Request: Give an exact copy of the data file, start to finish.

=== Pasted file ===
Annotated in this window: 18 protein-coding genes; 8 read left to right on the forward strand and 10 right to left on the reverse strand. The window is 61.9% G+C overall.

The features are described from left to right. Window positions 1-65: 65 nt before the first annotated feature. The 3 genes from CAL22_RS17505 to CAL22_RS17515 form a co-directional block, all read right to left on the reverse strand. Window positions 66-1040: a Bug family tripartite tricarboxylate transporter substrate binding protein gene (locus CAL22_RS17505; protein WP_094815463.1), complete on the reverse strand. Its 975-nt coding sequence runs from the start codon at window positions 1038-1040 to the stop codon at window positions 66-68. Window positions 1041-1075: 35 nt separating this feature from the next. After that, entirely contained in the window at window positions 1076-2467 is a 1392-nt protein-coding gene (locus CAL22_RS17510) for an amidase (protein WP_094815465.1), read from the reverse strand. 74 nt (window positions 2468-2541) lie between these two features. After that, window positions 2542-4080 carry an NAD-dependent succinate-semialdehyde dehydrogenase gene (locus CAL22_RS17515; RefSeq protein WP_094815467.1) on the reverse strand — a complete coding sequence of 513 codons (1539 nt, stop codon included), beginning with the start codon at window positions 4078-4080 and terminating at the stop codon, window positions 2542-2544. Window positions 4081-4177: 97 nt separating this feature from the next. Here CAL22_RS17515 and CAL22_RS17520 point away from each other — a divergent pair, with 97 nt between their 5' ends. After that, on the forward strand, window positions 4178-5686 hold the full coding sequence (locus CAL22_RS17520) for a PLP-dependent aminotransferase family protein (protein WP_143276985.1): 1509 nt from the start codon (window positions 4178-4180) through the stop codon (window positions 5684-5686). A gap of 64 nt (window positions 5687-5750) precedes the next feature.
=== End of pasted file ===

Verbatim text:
Annotated in this window: 18 protein-coding genes; 8 read left to right on the forward strand and 10 right to left on the reverse strand. The window is 61.9% G+C overall.

The features are described from left to right. Window positions 1-65: 65 nt before the first annotated feature. The 3 genes from CAL22_RS17505 to CAL22_RS17515 form a co-directional block, all read right to left on the reverse strand. Window positions 66-1040: a Bug family tripartite tricarboxylate transporter substrate binding protein gene (locus CAL22_RS17505; protein WP_094815463.1), complete on the reverse strand. Its 975-nt coding sequence runs from the start codon at window positions 1038-1040 to the stop codon at window positions 66-68. Window positions 1041-1075: 35 nt separating this feature from the next. After that, entirely contained in the window at window positions 1076-2467 is a 1392-nt protein-coding gene (locus CAL22_RS17510) for an amidase (protein WP_094815465.1), read from the reverse strand. 74 nt (window positions 2468-2541) lie between these two features. After that, window positions 2542-4080 carry an NAD-dependent succinate-semialdehyde dehydrogenase gene (locus CAL22_RS17515; RefSeq protein WP_094815467.1) on the reverse strand — a complete coding sequence of 513 codons (1539 nt, stop codon included), beginning with the start codon at window positions 4078-4080 and terminating at the stop codon, window positions 2542-2544. Window positions 4081-4177: 97 nt separating this feature from the next. Here CAL22_RS17515 and CAL22_RS17520 point away from each other — a divergent pair, with 97 nt between their 5' ends. After that, on the forward strand, window positions 4178-5686 hold the full coding sequence (locus CAL22_RS17520) for a PLP-dependent aminotransferase family protein (protein WP_143276985.1): 1509 nt from the start codon (window positions 4178-4180) through the stop codon (window positions 5684-5686). A gap of 64 nt (window positions 5687-5750) precedes the next feature.